This group of medicines is toxic to cells as they stop or prevent cells from replicating. They are used to treat cancers and other conditions such as rheumatoid arthritis and multiple sclerosis.It is important that personnel involved in drug preparation or administration are aware of the nature of the drug so that they can avoid unnecessary handling of the drug or take precautionary steps by wearing gloves to prevent skin contact or face mask for inhalation.

What to do instead of crushing?

Unless the patient information leaflet of the particular medicine states it is safe to crush the tablet or open the capsule, do not do so. Instead:

  • Check with your doctor who will be able to prescribe a different medication form that is easier to take such as a liquid preparation.
  • Ask your pharmacist if your tablets can or cannot be crushed, and whether the capsules can be opened or mixed with food.

References
Wright D, et al. Consensus guideline on the medication management of adults with swallowing difficulties. (2006)
Pharmaceutical Issues when Crushing, Opening or Splitting Oral Dosage Forms, Royal Pharmaceutical Society. June 2011

Eczema is a skin condition caused by inflammation of the skin. Eczema causes skin to become itchy, red, dry; and sometimes even cracked and leathery.

Moisturizers


  • Helps prevent further water loss
  • Main role is to prevent eczema from flaring up
  • The difference between lotions, creams and ointments is the proportion of oil (lipid) to water
  • The higher the lipid content, the thicker the emollient. Hence, the better and longer it works.
  • The type to use depends on the dryness of your skin, the area of skin involved and your preference:
    1. Mild skin dryness – Lotion or Cream
    2. Moderate skin dryness – Cream or Ointment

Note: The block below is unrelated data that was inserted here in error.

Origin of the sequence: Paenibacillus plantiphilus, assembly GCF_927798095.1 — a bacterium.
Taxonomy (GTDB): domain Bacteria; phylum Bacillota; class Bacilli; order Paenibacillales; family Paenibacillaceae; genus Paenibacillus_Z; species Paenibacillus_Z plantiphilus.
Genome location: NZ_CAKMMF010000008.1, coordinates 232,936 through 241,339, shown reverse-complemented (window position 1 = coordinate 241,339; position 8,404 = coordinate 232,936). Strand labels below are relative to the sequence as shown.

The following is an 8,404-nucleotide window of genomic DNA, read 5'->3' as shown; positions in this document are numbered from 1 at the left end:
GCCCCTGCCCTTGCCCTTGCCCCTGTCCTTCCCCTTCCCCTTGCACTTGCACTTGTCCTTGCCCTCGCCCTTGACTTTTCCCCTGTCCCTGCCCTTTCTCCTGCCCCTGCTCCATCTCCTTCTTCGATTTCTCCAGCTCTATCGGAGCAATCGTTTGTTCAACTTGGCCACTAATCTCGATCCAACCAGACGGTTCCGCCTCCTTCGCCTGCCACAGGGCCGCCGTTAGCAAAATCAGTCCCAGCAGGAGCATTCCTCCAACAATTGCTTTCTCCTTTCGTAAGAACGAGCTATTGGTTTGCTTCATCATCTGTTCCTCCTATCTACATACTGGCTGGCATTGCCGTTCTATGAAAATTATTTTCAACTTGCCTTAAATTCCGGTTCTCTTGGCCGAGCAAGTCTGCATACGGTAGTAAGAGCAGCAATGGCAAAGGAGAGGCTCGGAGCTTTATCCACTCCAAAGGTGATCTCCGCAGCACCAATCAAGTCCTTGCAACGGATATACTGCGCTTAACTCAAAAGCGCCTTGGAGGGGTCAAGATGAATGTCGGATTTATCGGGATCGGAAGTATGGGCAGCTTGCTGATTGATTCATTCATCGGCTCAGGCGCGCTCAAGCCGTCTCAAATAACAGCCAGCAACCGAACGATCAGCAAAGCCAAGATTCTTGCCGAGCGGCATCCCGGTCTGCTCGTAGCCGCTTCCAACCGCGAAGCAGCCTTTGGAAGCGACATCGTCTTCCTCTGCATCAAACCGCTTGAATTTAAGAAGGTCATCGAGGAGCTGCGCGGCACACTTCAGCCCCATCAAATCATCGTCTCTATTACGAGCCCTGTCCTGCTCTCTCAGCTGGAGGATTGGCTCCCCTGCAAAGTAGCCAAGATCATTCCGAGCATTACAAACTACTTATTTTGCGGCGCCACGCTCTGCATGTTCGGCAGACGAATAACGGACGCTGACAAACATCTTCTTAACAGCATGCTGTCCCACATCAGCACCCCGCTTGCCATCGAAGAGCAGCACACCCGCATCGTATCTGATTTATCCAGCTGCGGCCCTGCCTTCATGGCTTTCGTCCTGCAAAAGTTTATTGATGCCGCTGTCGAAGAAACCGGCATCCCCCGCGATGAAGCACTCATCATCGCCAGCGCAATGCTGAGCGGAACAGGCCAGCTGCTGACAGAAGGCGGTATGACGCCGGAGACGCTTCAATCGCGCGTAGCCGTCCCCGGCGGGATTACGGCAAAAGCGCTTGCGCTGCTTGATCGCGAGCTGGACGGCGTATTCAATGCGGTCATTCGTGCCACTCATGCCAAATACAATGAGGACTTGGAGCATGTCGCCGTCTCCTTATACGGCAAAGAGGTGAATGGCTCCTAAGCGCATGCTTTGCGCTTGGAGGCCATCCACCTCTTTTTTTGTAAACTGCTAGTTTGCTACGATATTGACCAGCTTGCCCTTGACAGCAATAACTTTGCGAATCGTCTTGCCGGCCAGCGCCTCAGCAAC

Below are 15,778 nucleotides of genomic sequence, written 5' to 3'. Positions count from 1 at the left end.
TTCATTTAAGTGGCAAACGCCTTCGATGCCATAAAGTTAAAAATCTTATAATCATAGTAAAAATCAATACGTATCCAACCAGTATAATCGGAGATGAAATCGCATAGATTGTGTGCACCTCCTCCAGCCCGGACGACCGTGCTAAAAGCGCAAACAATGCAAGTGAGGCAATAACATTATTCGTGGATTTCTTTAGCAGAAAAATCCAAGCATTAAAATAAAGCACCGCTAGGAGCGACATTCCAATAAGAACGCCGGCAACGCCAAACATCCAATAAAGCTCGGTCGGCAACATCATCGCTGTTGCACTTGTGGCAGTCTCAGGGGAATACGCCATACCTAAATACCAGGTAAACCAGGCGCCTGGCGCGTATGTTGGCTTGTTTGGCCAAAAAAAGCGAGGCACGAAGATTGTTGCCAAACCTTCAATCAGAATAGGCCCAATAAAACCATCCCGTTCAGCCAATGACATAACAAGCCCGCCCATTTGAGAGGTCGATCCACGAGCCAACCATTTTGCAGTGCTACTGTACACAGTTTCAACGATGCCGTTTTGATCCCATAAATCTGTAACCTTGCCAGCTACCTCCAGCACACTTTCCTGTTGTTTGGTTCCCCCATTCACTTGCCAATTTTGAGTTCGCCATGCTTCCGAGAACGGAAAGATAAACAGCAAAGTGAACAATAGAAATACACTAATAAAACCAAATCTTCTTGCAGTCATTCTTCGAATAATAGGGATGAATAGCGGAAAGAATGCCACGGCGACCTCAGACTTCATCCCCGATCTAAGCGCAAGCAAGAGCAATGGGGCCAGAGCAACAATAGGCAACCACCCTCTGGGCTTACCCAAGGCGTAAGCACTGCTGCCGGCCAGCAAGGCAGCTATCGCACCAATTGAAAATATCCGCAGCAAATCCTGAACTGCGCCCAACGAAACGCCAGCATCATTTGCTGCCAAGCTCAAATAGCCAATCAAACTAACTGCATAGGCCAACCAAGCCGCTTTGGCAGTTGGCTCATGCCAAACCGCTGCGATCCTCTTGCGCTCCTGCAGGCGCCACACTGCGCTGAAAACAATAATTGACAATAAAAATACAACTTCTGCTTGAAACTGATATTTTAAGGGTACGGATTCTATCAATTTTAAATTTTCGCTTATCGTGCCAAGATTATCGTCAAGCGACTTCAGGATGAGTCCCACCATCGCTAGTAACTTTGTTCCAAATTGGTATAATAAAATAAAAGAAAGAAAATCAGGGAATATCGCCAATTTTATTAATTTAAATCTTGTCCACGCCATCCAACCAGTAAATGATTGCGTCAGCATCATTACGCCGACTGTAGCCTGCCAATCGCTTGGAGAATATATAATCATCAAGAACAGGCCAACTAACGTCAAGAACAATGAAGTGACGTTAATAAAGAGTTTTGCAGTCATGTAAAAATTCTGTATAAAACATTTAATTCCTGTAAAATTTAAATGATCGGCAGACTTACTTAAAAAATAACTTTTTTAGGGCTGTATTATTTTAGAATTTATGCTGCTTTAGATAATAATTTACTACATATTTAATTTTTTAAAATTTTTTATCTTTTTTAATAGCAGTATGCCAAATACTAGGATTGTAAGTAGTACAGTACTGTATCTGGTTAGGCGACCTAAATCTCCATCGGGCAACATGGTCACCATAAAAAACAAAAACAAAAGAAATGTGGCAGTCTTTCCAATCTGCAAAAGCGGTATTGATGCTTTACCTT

3. Areas of hairy skin – Lotion

Topical Steroids


Topical steroids work by reducing inflammation of the skin and clearing flare-ups.

How to apply moisturizers?


  • Use moisturizers at least twice a day, after a shower and before bedtime. They are best applied within 3 minutes after a shower or bath to maximise their moisture-retaining effect.
  • Apply moisturizers generously to entire body. This prevents the eczema from developing elsewhere.

How to apply steroid creams?


  • Gently rub the cream or ointment into the skin until it disappears. Then wash your hands (unless your hands are the treated area).
  • Overuse of steroids can lead to thinning and discolouration of skin.

Certain medicines are not recommended to be removed from its original packaging and stored in a compliance aid. These include:

  • Effervescent tablets
  • Dispersible tablets
  • Buccal tablets
  • Sublingual tablets
  • Cytotoxic preparations

Store your medicines in their original containers to preserve their effects as far as possible

If you are required to take half a tablet of your medicine, avoid cutting your pills in advance and storing them in a medication container for later use. This may affect the quality and efficacy of the medication.

Reference
Church, C.; Smith, J. 2006, The Pharmaceutical Journal: “How stable are medicines moved from original packs into compliance aids?”